Three highly automated Rapida 106 presses replace four non-KBA machines
Fabrègue Imprimeur in Limousin upgrades its press fleet(PresseBox) (Würzburg, )
Successful two-pronged strategy
Under the joint management of Emmanuel and Denis Fabrègue the company's 358-strong workforce generated sales in 2011 worth €47m ($60.7m). Fabrègue's roots run deep and it is considered a major player in the regional economy. Its origins date back to 1892, when one Antonin Fabrègue, great-grandfather of Emmanuel and Denis, set up in business as a printer and lithographer in Bort-les-Orgues (Département Haute Corrèze) after completing his degree at the Uni-versity of Fine Arts in Paris. Following his premature death his 14-year-old son René had to take over management of the business. During the First World War René disappeared and for the rest of the war was presumed missing in action. His mother eventually sold the family printing plant and moved to relatives in Lubersac (Département Basse Corrèze). But at the end of the war René returned safely home and in 1919 purchased Roche, another printing house, in Saint-Yrieix-la-Perche, not far from where his mother lived. Initially the small en-terprise mostly printed promotional literature for local tradesmen, but it also started publishing a regional weekly newspaper, l'Echo de Saint-Yrieix. After specialising in printing products for urban administrations and sales of office stationery the company expanded rapidly. In 1936 Fabrègue had a workforce of 35, by 1969 this had expanded to 173 and by 1985 there were 349 employees.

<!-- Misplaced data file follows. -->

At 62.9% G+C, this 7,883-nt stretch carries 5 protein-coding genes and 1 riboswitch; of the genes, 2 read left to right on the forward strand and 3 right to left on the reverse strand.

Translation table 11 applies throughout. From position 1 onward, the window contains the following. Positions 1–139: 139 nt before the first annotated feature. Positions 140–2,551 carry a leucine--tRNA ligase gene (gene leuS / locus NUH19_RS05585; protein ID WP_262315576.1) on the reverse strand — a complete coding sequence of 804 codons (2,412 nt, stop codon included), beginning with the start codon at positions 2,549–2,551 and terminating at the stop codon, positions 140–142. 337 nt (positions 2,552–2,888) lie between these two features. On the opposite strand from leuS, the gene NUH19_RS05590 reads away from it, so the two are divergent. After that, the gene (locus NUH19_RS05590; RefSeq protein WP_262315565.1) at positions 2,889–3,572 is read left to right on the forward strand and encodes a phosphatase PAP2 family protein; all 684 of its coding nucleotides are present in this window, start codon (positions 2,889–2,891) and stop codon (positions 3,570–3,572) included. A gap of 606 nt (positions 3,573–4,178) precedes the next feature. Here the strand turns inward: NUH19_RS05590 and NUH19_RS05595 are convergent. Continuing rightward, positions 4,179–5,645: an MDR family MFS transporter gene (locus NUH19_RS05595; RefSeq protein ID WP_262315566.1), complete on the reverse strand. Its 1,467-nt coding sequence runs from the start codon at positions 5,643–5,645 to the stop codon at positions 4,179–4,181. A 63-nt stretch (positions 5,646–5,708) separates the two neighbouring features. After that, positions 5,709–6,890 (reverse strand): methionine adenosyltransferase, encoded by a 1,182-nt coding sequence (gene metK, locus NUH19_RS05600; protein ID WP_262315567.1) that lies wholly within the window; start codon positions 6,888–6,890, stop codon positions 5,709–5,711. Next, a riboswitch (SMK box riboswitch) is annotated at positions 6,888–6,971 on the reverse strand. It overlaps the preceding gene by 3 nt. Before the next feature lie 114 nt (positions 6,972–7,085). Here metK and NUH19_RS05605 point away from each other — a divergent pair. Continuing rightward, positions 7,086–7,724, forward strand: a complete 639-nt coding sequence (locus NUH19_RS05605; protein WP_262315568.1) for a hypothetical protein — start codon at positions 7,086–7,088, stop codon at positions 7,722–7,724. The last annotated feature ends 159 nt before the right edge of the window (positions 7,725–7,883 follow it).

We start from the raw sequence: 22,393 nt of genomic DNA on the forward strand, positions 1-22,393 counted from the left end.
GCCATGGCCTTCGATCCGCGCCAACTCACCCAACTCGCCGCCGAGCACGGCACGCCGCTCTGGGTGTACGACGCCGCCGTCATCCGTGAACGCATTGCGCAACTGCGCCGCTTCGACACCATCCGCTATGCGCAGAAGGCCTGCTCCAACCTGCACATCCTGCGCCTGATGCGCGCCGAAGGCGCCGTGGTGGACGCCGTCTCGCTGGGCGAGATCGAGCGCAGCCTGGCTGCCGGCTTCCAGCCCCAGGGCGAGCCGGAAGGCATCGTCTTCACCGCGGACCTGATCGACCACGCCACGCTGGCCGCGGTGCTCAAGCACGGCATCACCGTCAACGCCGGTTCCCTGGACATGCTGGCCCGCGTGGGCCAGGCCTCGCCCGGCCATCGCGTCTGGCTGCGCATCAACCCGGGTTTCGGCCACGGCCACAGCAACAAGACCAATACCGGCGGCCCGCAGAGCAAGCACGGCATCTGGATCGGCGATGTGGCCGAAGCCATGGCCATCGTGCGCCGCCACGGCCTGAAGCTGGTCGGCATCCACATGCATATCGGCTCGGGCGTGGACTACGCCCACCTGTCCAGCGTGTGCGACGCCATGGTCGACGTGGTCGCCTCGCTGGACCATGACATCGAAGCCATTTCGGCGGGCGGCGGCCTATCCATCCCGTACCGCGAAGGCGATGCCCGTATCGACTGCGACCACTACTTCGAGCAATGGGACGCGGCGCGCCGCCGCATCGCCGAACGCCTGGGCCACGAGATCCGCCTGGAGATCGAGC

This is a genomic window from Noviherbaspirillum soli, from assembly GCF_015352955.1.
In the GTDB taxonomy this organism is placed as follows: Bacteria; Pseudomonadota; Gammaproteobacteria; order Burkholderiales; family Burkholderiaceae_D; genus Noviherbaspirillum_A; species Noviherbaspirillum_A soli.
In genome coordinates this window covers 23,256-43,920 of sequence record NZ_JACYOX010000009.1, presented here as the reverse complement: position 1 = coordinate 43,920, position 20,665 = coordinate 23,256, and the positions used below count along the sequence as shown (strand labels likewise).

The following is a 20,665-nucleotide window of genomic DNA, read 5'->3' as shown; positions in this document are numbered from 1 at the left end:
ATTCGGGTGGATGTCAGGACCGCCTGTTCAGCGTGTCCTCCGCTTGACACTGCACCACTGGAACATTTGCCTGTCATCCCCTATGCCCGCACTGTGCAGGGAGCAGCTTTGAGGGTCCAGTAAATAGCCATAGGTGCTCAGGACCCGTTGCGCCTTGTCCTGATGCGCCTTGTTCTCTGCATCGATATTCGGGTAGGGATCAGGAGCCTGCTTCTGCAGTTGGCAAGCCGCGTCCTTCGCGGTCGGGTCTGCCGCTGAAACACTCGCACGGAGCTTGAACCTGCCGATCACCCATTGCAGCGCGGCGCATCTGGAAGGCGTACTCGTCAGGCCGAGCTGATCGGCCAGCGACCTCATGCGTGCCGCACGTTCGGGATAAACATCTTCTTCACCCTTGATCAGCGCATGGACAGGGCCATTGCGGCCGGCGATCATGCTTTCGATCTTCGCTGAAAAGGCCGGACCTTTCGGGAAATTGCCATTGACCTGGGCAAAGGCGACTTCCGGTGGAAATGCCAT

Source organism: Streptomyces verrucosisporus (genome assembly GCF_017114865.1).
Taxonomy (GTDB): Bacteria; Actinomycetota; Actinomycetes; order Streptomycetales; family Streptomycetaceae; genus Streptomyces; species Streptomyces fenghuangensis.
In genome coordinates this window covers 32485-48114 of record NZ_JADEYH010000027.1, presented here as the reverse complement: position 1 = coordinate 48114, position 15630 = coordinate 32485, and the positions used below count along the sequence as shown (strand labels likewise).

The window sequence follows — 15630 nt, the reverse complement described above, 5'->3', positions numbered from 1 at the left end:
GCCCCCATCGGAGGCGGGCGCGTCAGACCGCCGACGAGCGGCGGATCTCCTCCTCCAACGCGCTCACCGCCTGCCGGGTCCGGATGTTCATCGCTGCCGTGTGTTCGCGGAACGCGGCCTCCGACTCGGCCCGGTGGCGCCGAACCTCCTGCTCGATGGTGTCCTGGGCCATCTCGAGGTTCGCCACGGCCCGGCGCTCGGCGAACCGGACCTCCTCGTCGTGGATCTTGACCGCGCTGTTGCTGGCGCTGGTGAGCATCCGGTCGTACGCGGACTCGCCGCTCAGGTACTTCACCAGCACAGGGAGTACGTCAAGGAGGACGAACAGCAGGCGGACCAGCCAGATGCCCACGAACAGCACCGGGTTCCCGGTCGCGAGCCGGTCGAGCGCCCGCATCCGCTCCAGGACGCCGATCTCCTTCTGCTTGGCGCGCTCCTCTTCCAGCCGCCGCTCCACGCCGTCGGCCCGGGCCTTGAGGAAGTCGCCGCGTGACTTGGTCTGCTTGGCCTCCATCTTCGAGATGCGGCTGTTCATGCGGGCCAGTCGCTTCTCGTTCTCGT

The company's focus on two business lines is manifested today in two separate enterprises within what is now the Fabrègue group. Fabrègue Duo, a subsidiary established in 1997 to bundle all the sales activities relating to office stationery, posted a turnover in 2011 totalling €13.5m ($17.4m). The parent, Fabrègue Imprimeur, specialises in printing and distributing products of all kinds and disclosed sales last year of €33.5m ($43.3m). Today Fabrègue Imprimeur generates approximately 25 per cent of its turnover with work for town and city councils, banks, insurance companies and other public bodies, 15 per cent with medical prescriptions and the remaining 60 per cent with upmarket products for the retail trade.
After joining the family business in the 1980s Emmanuel and Denis Fabrègue launched an ambitious investment programme. In 1987 the company inaugurated a 4,000m² (43,000ft²) production hall and pushed the button on an eight-page web offset press and three sheet-fed offset presses from manroland. Bucking the poor economic envi-ronment Fabrègue installed two more presses from the same vendor in 1992/1993. In 1995 there followed a further investment package totalling over 50 million francs ($10.3m). The production plant was expanded by adding two warehouses offering 2,400m² (25,800ft²) and 800m² (8,600ft²) of storage space respectively, two new litho presses were installed and the finishing department upgraded. In 2001 Fabrègue purchased a 16-page web press, and in 2008 another one was added. The sheetfed fleet was also renewed on a regular basis. This policy of ongoing investment has resulted in an impressive line-up of presses in triple-shift production that enables Fabrègue Impri-meur to respond with agility to customer demands.